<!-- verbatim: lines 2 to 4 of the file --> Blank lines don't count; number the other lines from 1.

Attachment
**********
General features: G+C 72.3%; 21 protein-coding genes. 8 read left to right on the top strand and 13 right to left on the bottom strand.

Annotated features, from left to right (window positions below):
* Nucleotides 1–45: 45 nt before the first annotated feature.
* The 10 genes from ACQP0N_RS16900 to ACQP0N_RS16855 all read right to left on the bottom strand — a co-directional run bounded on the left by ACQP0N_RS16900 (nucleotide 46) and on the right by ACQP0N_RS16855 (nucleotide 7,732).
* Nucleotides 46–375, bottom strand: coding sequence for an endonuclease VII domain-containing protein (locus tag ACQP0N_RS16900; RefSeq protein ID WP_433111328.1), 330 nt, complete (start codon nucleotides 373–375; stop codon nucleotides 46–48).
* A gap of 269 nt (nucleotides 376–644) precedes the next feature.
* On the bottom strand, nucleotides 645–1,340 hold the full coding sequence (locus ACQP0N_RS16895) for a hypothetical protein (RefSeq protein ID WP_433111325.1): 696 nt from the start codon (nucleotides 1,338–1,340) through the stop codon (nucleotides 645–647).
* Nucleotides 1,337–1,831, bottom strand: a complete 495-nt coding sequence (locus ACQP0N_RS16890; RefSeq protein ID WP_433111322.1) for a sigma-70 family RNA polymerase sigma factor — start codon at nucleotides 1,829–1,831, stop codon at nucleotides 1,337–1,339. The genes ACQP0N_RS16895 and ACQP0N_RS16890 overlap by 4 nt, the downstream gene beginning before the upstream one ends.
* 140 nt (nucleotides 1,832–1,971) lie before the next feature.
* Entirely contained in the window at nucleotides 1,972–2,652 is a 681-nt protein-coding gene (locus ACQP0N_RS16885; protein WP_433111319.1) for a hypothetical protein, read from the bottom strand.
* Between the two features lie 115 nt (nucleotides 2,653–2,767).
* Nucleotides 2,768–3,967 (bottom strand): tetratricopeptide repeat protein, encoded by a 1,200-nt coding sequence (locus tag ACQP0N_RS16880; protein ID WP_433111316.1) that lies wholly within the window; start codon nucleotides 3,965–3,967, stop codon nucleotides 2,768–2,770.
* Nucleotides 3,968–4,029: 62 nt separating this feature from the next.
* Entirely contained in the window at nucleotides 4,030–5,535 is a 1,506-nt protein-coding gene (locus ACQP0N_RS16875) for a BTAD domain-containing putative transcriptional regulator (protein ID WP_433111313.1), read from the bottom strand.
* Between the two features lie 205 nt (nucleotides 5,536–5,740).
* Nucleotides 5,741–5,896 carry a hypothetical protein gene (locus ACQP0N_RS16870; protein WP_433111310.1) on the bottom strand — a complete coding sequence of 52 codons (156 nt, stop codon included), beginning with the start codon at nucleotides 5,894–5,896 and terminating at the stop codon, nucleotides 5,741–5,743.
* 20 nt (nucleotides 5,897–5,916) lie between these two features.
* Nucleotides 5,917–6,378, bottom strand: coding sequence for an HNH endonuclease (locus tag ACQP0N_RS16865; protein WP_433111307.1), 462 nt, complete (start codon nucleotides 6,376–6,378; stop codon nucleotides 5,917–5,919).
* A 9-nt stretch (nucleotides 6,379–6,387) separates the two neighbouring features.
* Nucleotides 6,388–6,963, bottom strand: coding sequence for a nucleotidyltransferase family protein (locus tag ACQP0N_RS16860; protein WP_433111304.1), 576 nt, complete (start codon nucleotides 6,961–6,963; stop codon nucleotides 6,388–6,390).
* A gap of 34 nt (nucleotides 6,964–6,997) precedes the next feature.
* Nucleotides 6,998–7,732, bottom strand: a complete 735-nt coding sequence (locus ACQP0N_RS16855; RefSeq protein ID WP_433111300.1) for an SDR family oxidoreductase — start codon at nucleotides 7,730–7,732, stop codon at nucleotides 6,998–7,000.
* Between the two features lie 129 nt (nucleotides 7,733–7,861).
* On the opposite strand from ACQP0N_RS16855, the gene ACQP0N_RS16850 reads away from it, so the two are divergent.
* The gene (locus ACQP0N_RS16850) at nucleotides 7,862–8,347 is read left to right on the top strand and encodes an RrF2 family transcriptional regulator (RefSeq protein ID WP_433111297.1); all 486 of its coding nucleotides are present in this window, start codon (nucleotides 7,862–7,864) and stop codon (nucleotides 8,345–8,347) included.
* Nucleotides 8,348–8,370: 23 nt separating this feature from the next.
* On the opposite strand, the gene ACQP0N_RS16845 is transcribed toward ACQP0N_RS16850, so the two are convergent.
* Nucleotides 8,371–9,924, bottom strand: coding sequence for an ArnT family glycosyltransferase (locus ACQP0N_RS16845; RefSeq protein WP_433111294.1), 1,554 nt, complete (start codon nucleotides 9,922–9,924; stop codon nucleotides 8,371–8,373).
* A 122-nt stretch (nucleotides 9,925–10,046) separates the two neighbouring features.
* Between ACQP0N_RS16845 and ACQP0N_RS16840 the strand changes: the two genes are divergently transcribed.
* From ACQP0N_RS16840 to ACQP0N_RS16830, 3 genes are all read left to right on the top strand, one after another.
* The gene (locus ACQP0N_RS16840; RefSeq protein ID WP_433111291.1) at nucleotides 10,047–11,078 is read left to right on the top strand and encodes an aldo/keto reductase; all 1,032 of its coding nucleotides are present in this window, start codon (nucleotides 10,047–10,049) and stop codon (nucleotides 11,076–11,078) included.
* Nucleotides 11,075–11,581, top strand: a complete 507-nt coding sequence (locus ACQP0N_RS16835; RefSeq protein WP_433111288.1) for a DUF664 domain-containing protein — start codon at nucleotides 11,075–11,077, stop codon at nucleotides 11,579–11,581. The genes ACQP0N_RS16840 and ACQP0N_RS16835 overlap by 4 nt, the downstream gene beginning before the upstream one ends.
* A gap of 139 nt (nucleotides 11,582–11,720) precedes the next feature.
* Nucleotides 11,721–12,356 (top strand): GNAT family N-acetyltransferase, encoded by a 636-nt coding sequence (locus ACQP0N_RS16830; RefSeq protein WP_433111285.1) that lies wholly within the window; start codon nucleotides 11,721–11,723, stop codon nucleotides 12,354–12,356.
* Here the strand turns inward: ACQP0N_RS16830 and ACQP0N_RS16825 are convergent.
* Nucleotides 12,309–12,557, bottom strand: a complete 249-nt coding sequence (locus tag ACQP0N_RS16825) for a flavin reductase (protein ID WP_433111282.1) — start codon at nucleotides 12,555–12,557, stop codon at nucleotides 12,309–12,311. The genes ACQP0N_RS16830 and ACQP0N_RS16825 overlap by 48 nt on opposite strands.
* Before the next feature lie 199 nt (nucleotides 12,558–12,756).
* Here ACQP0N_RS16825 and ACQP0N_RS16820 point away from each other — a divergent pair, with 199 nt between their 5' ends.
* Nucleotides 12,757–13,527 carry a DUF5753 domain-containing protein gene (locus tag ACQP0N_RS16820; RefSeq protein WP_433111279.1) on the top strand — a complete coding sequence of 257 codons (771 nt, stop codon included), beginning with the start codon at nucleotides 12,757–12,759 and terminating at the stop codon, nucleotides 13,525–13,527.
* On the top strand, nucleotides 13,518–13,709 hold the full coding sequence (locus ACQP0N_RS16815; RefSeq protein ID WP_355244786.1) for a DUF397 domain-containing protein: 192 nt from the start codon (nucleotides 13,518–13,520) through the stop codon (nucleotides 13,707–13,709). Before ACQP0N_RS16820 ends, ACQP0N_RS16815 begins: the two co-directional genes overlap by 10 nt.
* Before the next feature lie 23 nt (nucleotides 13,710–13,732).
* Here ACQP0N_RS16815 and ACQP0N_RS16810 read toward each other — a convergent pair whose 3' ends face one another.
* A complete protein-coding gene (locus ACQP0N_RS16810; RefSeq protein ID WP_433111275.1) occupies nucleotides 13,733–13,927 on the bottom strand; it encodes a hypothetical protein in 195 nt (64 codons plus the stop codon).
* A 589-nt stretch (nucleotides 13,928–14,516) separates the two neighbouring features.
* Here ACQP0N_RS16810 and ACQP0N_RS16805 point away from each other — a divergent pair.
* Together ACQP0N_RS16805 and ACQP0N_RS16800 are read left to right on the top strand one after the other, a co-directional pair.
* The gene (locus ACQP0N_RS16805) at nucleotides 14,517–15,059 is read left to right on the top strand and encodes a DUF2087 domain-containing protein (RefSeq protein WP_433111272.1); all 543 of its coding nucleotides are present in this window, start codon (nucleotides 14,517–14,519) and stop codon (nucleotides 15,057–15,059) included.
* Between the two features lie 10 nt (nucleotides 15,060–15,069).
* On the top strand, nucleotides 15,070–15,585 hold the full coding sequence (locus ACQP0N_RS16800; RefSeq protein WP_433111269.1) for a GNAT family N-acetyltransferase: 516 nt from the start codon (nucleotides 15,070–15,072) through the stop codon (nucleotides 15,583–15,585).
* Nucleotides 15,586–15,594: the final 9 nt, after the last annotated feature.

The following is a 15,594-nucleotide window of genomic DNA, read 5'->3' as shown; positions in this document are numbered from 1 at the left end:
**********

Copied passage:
Annotated features, from left to right (window positions below):
* Nucleotides 1–45: 45 nt before the first annotated feature.
* The 10 genes from ACQP0N_RS16900 to ACQP0N_RS16855 all read right to left on the bottom strand — a co-directional run bounded on the left by ACQP0N_RS16900 (nucleotide 46) and on the right by ACQP0N_RS16855 (nucleotide 7,732).